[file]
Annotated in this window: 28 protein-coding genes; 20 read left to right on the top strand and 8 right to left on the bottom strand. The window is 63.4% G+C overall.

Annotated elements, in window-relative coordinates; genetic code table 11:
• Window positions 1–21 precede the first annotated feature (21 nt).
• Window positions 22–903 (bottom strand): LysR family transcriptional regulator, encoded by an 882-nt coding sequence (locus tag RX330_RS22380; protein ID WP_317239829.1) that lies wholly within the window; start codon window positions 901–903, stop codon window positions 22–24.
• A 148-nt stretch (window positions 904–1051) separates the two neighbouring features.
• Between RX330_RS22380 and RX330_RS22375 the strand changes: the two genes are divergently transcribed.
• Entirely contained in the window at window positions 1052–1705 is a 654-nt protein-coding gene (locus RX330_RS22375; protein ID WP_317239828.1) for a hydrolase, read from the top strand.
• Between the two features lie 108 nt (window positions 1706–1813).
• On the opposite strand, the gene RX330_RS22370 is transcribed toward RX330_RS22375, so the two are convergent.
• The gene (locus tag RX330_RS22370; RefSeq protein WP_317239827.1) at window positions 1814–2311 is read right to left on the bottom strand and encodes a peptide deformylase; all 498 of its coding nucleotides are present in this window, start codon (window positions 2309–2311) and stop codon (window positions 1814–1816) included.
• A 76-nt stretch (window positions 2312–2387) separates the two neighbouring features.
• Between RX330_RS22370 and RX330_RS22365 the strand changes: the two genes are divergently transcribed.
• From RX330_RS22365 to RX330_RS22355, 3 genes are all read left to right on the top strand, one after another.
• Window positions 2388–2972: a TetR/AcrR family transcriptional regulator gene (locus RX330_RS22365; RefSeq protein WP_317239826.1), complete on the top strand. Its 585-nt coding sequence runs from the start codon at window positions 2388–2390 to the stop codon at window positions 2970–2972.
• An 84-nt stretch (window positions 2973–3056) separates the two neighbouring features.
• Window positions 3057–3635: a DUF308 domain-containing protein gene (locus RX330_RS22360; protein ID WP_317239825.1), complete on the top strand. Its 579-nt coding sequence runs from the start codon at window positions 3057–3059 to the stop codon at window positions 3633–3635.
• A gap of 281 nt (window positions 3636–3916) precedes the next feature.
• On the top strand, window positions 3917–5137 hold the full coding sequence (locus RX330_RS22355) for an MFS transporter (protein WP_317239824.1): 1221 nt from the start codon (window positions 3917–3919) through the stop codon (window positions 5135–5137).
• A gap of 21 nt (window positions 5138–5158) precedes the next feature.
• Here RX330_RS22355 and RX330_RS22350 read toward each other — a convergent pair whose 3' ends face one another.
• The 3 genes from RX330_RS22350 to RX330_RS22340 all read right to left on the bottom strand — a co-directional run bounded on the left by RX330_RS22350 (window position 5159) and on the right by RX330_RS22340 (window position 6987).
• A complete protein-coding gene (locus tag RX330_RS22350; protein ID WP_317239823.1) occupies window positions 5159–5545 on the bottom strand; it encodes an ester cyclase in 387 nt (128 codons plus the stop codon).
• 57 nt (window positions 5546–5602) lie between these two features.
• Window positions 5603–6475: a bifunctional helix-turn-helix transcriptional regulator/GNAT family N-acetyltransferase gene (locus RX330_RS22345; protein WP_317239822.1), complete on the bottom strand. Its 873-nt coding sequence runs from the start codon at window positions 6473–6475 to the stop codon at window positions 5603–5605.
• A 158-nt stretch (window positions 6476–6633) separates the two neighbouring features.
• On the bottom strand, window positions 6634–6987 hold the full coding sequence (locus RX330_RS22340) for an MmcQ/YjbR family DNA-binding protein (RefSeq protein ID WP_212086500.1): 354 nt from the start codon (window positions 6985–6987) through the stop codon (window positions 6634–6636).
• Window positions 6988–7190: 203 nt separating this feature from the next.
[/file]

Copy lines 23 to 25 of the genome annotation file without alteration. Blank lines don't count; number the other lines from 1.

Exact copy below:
• 57 nt (window positions 5546–5602) lie between these two features.
• Window positions 5603–6475: a bifunctional helix-turn-helix transcriptional regulator/GNAT family N-acetyltransferase gene (locus RX330_RS22345; protein WP_317239822.1), complete on the bottom strand. Its 873-nt coding sequence runs from the start codon at window positions 6473–6475 to the stop codon at window positions 5603–5605.
• A 158-nt stretch (window positions 6476–6633) separates the two neighbouring features.